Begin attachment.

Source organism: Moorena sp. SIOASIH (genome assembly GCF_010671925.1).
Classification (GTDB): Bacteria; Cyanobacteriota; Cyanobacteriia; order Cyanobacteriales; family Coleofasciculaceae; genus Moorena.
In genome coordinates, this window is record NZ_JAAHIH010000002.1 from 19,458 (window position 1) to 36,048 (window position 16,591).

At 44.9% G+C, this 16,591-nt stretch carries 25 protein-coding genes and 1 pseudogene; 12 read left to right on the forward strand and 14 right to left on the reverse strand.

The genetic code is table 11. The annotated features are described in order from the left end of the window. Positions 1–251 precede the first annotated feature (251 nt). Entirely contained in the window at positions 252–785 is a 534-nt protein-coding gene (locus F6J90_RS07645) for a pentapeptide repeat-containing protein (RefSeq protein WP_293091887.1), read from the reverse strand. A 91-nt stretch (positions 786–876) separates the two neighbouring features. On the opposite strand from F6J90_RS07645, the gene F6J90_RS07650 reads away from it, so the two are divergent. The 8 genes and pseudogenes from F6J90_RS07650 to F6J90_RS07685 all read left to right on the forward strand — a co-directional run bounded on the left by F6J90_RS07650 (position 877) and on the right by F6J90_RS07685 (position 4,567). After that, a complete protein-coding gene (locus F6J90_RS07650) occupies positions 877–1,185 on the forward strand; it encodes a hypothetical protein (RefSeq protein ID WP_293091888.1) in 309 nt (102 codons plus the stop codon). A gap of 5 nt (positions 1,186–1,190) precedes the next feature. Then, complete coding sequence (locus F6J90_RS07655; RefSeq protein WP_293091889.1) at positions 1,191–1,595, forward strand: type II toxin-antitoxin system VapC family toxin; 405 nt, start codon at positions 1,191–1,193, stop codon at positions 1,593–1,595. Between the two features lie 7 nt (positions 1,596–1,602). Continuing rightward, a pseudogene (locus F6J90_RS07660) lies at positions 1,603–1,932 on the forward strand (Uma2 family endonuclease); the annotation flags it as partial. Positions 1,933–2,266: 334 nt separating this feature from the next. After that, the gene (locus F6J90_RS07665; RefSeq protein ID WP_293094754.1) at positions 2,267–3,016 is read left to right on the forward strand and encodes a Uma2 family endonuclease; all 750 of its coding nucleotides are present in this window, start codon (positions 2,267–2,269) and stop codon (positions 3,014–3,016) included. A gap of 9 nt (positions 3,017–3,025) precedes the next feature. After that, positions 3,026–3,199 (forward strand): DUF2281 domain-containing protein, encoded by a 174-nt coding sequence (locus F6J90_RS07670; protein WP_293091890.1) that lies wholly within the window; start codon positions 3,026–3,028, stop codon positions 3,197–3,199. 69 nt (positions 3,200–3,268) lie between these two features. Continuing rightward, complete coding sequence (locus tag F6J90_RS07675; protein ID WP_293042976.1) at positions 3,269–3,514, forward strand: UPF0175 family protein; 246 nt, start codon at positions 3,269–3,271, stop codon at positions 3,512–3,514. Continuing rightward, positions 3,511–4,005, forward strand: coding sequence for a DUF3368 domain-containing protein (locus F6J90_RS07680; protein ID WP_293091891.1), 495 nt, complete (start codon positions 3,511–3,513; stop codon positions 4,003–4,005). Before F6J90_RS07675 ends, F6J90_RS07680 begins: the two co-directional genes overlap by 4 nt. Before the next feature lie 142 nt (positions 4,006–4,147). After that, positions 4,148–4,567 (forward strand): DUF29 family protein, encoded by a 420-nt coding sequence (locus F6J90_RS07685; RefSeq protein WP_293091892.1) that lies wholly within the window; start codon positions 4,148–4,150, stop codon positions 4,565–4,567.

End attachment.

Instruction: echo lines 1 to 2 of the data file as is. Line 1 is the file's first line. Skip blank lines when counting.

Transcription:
Source organism: Moorena sp. SIOASIH (genome assembly GCF_010671925.1).
Classification (GTDB): Bacteria; Cyanobacteriota; Cyanobacteriia; order Cyanobacteriales; family Coleofasciculaceae; genus Moorena.